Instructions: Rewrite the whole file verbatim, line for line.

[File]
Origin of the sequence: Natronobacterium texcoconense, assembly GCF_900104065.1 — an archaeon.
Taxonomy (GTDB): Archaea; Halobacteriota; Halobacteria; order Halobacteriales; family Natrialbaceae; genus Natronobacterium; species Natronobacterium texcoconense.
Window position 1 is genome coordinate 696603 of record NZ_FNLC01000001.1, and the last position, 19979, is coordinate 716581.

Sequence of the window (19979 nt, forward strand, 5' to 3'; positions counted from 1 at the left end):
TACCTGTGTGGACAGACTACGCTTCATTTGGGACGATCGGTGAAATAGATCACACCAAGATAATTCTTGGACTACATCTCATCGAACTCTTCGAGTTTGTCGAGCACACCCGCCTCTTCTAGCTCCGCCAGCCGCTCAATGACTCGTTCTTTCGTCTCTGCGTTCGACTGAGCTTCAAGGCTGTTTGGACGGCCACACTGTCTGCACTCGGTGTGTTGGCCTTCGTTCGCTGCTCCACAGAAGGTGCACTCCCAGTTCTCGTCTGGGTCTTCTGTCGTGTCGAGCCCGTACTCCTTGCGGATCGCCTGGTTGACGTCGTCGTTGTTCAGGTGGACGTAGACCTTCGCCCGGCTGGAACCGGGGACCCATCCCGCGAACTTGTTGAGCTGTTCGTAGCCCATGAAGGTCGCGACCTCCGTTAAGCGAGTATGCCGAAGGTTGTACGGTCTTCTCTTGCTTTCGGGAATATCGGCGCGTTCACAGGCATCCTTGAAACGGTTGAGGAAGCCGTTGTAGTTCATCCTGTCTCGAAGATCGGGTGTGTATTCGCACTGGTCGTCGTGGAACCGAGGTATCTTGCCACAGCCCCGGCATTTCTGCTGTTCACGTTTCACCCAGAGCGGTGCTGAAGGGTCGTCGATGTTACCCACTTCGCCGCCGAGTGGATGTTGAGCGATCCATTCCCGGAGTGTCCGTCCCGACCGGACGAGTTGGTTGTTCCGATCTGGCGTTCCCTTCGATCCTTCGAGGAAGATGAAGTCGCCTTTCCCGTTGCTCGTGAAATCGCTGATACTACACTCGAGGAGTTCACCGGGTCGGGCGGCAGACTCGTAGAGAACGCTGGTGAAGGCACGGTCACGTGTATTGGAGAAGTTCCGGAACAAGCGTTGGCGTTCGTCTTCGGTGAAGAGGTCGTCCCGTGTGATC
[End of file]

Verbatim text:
Origin of the sequence: Natronobacterium texcoconense, assembly GCF_900104065.1 — an archaeon.
Taxonomy (GTDB): Archaea; Halobacteriota; Halobacteria; order Halobacteriales; family Natrialbaceae; genus Natronobacterium; species Natronobacterium texcoconense.
Window position 1 is genome coordinate 696603 of record NZ_FNLC01000001.1, and the last position, 19979, is coordinate 716581.

Sequence of the window (19979 nt, forward strand, 5' to 3'; positions counted from 1 at the left end):
TACCTGTGTGGACAGACTACGCTTCATTTGGGACGATCGGTGAAATAGATCACACCAAGATAATTCTTGGACTACATCTCATCGAACTCTTCGAGTTTGTCGAGCACACCCGCCTCTTCTAGCTCCGCCAGCCGCTCAATGACTCGTTCTTTCGTCTCTGCGTTCGACTGAGCTTCAAGGCTGTTTGGACGGCCACACTGTCTGCACTCGGTGTGTTGGCCTTCGTTCGCTGCTCCACAGAAGGTGCACTCCCAGTTCTCGTCTGGGTCTTCTGTCGTGTCGAGCCCGTACTCCTTGCGGATCGCCTGGTTGACGTCGTCGTTGTTCAGGTGGACGTAGACCTTCGCCCGGCTGGAACCGGGGACCCATCCCGCGAACTTGTTGAGCTGTTCGTAGCCCATGAAGGTCGCGACCTCCGTTAAGCGAGTATGCCGAAGGTTGTACGGTCTTCTCTTGCTTTCGGGAATATCGGCGCGTTCACAGGCATCCTTGAAACGGTTGAGGAAGCCGTTGTAGTTCATCCTGTCTCGAAGATCGGGTGTGTATTCGCACTGGTCGTCGTGGAACCGAGGTATCTTGCCACAGCCCCGGCATTTCTGCTGTTCACGTTTCACCCAGAGCGGTGCTGAAGGGTCGTCGATGTTACCCACTTCGCCGCCGAGTGGATGTTGAGCGATCCATTCCCGGAGTGTCCGTCCCGACCGGACGAGTTGGTTGTTCCGATCTGGCGTTCCCTTCGATCCTTCGAGGAAGATGAAGTCGCCTTTCCCGTTGCTCGTGAAATCGCTGATACTACACTCGAGGAGTTCACCGGGTCGGGCGGCAGACTCGTAGAGAACGCTGGTGAAGGCACGGTCACGTGTATTGGAGAAGTTCCGGAACAAGCGTTGGCGTTCGTCTTCGGTGAAGAGGTCGTCCCGTGTGATC